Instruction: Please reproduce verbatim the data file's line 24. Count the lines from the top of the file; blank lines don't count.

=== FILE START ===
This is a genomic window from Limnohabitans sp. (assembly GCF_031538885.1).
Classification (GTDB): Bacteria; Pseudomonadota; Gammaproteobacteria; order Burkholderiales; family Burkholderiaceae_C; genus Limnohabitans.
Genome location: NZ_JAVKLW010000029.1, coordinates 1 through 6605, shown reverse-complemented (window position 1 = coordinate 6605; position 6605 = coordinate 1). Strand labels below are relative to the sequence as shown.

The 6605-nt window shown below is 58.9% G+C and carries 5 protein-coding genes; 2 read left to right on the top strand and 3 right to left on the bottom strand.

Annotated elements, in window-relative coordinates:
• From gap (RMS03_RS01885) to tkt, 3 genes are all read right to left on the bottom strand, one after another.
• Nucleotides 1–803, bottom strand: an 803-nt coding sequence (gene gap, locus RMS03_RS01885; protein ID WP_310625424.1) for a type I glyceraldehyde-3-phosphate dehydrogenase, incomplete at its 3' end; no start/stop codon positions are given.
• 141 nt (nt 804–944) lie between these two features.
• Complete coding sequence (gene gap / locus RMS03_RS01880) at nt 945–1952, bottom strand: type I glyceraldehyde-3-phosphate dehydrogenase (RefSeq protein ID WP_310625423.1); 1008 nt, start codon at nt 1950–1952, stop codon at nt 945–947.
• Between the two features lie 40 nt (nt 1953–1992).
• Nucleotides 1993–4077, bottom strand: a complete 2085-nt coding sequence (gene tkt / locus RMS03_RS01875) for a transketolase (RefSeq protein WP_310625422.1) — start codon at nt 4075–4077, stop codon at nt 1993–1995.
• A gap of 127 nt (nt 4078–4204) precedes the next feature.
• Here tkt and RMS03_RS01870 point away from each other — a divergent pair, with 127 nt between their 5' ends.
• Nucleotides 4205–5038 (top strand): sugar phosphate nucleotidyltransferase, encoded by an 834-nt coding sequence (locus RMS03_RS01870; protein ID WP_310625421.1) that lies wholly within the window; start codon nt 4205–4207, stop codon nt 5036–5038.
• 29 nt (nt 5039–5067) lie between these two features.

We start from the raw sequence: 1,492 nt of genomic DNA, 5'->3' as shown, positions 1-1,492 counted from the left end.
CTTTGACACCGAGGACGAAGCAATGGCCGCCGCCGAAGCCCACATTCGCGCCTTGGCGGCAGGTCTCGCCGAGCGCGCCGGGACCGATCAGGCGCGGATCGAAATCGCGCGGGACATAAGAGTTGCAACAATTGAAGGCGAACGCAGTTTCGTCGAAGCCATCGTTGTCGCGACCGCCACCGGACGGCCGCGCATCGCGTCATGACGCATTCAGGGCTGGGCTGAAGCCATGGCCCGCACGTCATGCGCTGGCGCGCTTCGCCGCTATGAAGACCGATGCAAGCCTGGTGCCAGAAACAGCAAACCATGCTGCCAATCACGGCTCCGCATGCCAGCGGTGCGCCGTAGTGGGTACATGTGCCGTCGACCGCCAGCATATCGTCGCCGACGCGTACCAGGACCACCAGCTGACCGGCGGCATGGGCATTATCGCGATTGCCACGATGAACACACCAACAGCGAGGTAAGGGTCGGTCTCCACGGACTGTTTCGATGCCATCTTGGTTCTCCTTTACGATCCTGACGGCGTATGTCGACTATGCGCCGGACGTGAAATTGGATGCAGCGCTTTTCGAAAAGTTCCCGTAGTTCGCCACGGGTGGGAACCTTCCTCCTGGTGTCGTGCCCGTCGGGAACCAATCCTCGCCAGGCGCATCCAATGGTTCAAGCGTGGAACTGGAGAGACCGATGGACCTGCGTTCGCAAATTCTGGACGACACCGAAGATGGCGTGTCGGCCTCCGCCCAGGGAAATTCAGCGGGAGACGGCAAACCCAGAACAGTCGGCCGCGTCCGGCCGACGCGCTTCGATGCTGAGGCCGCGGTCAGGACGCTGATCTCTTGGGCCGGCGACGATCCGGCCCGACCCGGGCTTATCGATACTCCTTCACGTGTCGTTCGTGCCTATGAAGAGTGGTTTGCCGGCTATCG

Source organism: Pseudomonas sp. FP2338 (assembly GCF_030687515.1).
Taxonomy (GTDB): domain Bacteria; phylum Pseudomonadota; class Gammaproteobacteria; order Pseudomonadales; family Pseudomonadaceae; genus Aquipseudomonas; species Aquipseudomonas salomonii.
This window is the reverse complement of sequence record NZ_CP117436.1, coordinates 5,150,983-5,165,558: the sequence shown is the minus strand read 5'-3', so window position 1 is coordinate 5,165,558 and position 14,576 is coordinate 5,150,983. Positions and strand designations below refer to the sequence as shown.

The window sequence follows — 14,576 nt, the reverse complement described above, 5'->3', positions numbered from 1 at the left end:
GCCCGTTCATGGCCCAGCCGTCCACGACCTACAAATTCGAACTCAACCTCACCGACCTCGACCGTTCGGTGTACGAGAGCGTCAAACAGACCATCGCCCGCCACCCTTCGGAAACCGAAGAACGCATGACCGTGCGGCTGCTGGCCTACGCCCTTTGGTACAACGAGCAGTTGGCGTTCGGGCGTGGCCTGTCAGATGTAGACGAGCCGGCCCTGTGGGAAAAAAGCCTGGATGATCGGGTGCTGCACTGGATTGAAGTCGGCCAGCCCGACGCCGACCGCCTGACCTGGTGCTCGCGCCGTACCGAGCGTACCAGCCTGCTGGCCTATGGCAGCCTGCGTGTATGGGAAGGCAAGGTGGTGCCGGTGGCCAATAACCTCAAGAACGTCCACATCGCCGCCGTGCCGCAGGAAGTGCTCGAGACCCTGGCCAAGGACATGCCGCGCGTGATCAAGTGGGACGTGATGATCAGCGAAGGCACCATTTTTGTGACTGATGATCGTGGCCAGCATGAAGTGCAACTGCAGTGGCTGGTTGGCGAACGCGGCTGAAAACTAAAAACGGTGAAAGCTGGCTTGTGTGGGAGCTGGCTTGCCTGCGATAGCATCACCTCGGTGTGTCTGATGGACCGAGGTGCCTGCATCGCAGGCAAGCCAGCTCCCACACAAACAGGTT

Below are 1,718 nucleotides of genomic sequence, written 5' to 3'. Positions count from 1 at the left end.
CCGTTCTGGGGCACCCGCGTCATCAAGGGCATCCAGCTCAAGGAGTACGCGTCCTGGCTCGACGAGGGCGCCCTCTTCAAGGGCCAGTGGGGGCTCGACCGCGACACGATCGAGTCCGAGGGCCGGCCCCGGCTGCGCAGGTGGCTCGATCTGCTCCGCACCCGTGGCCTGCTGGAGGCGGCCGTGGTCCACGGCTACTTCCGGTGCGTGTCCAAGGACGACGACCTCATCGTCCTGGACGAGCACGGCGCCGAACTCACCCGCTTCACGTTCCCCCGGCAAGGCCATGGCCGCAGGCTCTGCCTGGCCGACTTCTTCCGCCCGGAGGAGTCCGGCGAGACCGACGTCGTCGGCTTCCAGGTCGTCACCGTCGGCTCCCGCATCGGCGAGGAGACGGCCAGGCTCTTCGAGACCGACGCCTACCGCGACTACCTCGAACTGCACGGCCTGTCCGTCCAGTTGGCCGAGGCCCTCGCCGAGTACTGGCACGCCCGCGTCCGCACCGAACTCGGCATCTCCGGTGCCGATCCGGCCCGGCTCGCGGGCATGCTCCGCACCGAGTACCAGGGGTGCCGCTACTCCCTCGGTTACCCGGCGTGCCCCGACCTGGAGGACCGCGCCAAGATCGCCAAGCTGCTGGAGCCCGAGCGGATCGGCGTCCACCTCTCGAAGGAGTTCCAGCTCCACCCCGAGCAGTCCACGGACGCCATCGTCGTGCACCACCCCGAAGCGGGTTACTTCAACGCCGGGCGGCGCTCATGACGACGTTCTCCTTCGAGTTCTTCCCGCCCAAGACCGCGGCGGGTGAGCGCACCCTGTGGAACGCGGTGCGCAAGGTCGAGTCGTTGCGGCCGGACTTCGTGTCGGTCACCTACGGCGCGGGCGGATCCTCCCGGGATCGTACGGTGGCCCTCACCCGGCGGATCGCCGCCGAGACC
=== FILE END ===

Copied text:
CCGTTCTGGGGCACCCGCGTCATCAAGGGCATCCAGCTCAAGGAGTACGCGTCCTGGCTCGACGAGGGCGCCCTCTTCAAGGGCCAGTGGGGGCTCGACCGCGACACGATCGAGTCCGAGGGCCGGCCCCGGCTGCGCAGGTGGCTCGATCTGCTCCGCACCCGTGGCCTGCTGGAGGCGGCCGTGGTCCACGGCTACTTCCGGTGCGTGTCCAAGGACGACGACCTCATCGTCCTGGACGAGCACGGCGCCGAACTCACCCGCTTCACGTTCCCCCGGCAAGGCCATGGCCGCAGGCTCTGCCTGGCCGACTTCTTCCGCCCGGAGGAGTCCGGCGAGACCGACGTCGTCGGCTTCCAGGTCGTCACCGTCGGCTCCCGCATCGGCGAGGAGACGGCCAGGCTCTTCGAGACCGACGCCTACCGCGACTACCTCGAACTGCACGGCCTGTCCGTCCAGTTGGCCGAGGCCCTCGCCGAGTACTGGCACGCCCGCGTCCGCACCGAACTCGGCATCTCCGGTGCCGATCCGGCCCGGCTCGCGGGCATGCTCCGCACCGAGTACCAGGGGTGCCGCTACTCCCTCGGTTACCCGGCGTGCCCCGACCTGGAGGACCGCGCCAAGATCGCCAAGCTGCTGGAGCCCGAGCGGATCGGCGTCCACCTCTCGAAGGAGTTCCAGCTCCACCCCGAGCAGTCCACGGACGCCATCGTCGTGCACCACCCCGAAGCGGGTTACTTCAACGCCGGGCGGCGCTCATGACGACGTTCTCCTTCGAGTTCTTCCCGCCCAAGACCGCGGCGGGTGAGCGCACCCTGTGGAACGCGGTGCGCAAGGTCGAGTCGTTGCGGCCGGACTTCGTGTCGGTCACCTACGGCGCGGGCGGATCCTCCCGGGATCGTACGGTGGCCCTCACCCGGCGGATCGCCGCCGAGACC